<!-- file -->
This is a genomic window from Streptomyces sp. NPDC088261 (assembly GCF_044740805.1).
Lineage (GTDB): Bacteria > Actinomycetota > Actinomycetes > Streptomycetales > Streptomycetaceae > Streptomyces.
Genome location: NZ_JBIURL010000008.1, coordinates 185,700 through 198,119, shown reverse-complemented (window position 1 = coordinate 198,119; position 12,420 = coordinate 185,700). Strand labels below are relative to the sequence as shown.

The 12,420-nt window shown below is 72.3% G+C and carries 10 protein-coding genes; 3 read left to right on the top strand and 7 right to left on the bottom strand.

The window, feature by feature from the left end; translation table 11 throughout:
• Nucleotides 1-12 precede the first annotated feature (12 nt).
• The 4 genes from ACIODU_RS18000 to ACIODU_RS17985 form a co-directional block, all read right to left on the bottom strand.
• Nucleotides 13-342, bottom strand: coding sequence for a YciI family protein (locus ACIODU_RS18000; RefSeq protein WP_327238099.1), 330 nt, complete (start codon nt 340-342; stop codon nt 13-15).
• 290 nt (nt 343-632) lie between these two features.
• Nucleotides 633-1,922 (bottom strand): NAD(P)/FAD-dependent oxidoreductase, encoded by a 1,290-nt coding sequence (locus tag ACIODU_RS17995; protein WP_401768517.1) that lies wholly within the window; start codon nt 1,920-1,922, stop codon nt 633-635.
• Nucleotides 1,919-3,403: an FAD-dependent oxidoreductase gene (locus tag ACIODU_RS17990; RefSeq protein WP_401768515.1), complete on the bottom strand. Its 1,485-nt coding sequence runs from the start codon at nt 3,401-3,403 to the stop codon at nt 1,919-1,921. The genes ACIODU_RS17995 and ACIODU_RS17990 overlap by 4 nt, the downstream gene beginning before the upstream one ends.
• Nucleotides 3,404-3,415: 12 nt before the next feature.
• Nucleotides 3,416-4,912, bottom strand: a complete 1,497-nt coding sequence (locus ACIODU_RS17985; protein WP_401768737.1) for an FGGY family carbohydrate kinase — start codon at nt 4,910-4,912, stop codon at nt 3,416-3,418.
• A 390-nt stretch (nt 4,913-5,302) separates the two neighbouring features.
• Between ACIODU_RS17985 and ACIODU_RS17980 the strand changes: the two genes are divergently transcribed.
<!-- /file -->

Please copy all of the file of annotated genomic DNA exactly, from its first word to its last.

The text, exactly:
This is a genomic window from Streptomyces sp. NPDC088261 (assembly GCF_044740805.1).
Lineage (GTDB): Bacteria > Actinomycetota > Actinomycetes > Streptomycetales > Streptomycetaceae > Streptomyces.
Genome location: NZ_JBIURL010000008.1, coordinates 185,700 through 198,119, shown reverse-complemented (window position 1 = coordinate 198,119; position 12,420 = coordinate 185,700). Strand labels below are relative to the sequence as shown.

The 12,420-nt window shown below is 72.3% G+C and carries 10 protein-coding genes; 3 read left to right on the top strand and 7 right to left on the bottom strand.

The window, feature by feature from the left end; translation table 11 throughout:
• Nucleotides 1-12 precede the first annotated feature (12 nt).
• The 4 genes from ACIODU_RS18000 to ACIODU_RS17985 form a co-directional block, all read right to left on the bottom strand.
• Nucleotides 13-342, bottom strand: coding sequence for a YciI family protein (locus ACIODU_RS18000; RefSeq protein WP_327238099.1), 330 nt, complete (start codon nt 340-342; stop codon nt 13-15).
• 290 nt (nt 343-632) lie between these two features.
• Nucleotides 633-1,922 (bottom strand): NAD(P)/FAD-dependent oxidoreductase, encoded by a 1,290-nt coding sequence (locus tag ACIODU_RS17995; protein WP_401768517.1) that lies wholly within the window; start codon nt 1,920-1,922, stop codon nt 633-635.
• Nucleotides 1,919-3,403: an FAD-dependent oxidoreductase gene (locus tag ACIODU_RS17990; RefSeq protein WP_401768515.1), complete on the bottom strand. Its 1,485-nt coding sequence runs from the start codon at nt 3,401-3,403 to the stop codon at nt 1,919-1,921. The genes ACIODU_RS17995 and ACIODU_RS17990 overlap by 4 nt, the downstream gene beginning before the upstream one ends.
• Nucleotides 3,404-3,415: 12 nt before the next feature.
• Nucleotides 3,416-4,912, bottom strand: a complete 1,497-nt coding sequence (locus ACIODU_RS17985; protein WP_401768737.1) for an FGGY family carbohydrate kinase — start codon at nt 4,910-4,912, stop codon at nt 3,416-3,418.
• A 390-nt stretch (nt 4,913-5,302) separates the two neighbouring features.
• Between ACIODU_RS17985 and ACIODU_RS17980 the strand changes: the two genes are divergently transcribed.